Chicago -- Three cable programmers and two ad-agency
executives discussed the pros and cons of niche networks and cross-media ad sales during a
panel at the National Show here last week.
Comedy Central president Larry Divney moderated the panel.
Turner Network Television president Brad Siegel said
TNT's target has been "very broad," but it will now be narrowed down to
primarily 35- to 45-year-old upscale adults living with their families in
Fox Family Networks president Rich Cronin said Fox Family
Channel's target is also "a really broad niche," since it aims at children
and their families. "It's not like some Aardvark Channel," he quipped.
The median age of MTV: Music Television's viewers has
stayed at 20, president Judy McGrath said.
In the past, the mass-oriented broadcast-television
networks were "easier to sell to the clients," but now, they're open to
adding some niche networks to the mix, said Betty Pat McCoy, vice president of national
broadcast at ad agency GSD&M, which counts MasterCard International among its
"Niche is fine," she said, while cautioning that
for most of her clients, a niche should not be too small.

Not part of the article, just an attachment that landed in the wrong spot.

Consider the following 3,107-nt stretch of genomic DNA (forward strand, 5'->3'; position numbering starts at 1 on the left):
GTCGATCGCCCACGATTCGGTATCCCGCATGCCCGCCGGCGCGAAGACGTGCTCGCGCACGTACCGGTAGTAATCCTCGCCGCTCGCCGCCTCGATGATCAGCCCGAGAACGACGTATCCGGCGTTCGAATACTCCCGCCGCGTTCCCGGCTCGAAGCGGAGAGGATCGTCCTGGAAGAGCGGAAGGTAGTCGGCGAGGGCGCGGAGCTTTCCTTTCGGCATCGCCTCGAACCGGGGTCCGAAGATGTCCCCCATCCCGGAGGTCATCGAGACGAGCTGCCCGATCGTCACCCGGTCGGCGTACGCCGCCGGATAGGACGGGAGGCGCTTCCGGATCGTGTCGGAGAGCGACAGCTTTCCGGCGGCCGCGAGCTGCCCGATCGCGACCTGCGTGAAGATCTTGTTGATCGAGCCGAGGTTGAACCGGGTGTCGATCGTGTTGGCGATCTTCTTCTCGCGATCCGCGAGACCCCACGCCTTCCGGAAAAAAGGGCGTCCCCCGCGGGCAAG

But "it's not always just [about ratings]
numbers," Cronin said. Advertisers belonging to the Association of National
Advertisers began putting a greater emphasis on the pursuit of family-friendly programming
on TV and cable last year, he pointed out.
While more advertisers do look at the programming
environment in which their commercials will run, McCoy said, only some would be willing to
go so far as to pay a premium for that.
For most, it's more important to secure the best
position in a multispot commercial pod, she said, adding that this typically means the
first or last spot within such groupings.
Cronin also talked up the benefits of offering cross-media
or integrated ad-sales packages that, in Fox Family's case, encompass cable,
broadcast TV, Web, magazine and radio components.
Barry Schoenfeld, director of strategic planning at ad
agency asher & partners, agreed that some off-channel components of multimedia sales
packages can enable advertisers to reach consumers when they're not watching cable
Still, McCoy felt that some aspects of such bundling might
not be appealing for all of her clients.